Combining the two trips into one this year was a bold idea. Our owner Clyde thought it might be more cost effective, so we decided to sack up and knock out two and a half week’s worth of booze tasting all at once. The length of the trip and the fatigue that eventually sets in hasn’t really been a problem so far. David and I don’t want to kill each other yet and there hasn’t been any real setback or roadblock to success. It’s all gone quite smoothly, really. What’s been most difficult for me to wrap my head around is the difference between the products we’re buying and how different the processes of buying them can be. When we buy whisky in Scotland, we deal with companies or brokers. When we buy brandy in France, we’re going into people’s homes and into people’s lives. The evaluation process is not the same in both cases.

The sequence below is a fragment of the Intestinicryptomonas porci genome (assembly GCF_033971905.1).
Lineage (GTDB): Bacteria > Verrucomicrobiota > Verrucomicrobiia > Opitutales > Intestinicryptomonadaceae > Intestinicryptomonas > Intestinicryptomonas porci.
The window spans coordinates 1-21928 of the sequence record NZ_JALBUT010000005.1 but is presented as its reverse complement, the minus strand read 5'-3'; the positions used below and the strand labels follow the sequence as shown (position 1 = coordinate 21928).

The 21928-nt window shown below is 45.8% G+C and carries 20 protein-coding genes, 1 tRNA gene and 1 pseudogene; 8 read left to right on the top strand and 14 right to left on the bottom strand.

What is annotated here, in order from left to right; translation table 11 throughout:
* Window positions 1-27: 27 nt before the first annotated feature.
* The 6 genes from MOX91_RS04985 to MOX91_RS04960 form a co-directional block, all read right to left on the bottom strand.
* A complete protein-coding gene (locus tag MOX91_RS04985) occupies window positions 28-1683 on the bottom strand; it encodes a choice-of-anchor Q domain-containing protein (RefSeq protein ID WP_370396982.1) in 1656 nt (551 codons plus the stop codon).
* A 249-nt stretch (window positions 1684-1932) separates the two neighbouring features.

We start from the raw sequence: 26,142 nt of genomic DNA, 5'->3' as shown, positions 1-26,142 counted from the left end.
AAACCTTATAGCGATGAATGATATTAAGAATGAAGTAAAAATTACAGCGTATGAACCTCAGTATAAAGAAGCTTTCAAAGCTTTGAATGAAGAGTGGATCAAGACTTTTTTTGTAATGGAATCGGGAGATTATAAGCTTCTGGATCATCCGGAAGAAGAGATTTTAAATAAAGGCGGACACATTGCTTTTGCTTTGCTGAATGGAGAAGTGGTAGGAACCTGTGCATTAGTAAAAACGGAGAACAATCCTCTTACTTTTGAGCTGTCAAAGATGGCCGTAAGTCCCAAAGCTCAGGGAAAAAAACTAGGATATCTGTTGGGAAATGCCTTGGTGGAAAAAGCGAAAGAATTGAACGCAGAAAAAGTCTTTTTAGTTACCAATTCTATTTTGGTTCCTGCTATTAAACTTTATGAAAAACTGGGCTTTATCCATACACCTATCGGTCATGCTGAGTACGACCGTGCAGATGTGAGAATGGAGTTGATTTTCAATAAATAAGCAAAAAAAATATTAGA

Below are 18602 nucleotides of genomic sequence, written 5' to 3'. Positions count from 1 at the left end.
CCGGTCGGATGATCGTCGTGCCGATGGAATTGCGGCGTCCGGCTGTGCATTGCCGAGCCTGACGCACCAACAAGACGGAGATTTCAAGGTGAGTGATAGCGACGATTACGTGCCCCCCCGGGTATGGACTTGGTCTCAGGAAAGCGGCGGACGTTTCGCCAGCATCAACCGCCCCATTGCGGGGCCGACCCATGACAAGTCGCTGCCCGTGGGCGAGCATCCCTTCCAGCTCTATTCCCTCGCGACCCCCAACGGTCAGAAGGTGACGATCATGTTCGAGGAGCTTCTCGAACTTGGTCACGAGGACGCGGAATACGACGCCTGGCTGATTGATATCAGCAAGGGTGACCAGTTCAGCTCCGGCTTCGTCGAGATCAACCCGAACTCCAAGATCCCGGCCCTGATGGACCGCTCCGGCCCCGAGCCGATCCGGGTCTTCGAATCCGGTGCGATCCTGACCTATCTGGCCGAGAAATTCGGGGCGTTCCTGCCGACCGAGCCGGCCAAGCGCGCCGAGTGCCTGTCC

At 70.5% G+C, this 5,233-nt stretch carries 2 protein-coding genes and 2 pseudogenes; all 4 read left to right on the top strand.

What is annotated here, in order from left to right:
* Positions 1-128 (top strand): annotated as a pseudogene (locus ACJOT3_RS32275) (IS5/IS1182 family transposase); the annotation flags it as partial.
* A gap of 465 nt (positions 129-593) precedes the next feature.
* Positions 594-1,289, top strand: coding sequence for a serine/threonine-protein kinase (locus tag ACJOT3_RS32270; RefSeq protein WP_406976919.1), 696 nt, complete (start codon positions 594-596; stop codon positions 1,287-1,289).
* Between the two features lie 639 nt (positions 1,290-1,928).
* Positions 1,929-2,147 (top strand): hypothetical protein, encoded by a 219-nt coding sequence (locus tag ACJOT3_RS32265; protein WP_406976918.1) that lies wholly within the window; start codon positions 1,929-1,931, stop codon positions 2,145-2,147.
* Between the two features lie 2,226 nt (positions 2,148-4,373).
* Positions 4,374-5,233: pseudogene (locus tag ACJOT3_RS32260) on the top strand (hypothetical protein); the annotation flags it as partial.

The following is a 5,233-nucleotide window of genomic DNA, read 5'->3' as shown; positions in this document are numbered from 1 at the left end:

When we started this trip in Scotland we went right to Pitlochry and eventually up to Tain and the Glenmorangie distillery. While I love LVMH and everyone I deal with in that company, it’s still a multi-national corporation that has purchased an operation and is basically looking to streamline it into as efficient of a system as possible. Let’s not pretend that we’re dealing with a few Scottish farmers who run a small plant out of the North. However, what’s great about LVMH is that they don’t seem to scrimp or savagely cut costs like some whisky companies do. Some other companies like to fire eighty of their distillery employees despite having one of the most successful profit years in history, simply to add an extra penny to each of their shareholder’s profits. In my opinion, when you start to view whisky this way, as a pure commodity, you begin to lose touch with the product itself. Everything becomes focused on doing things more efficiently rather than making the best product possible.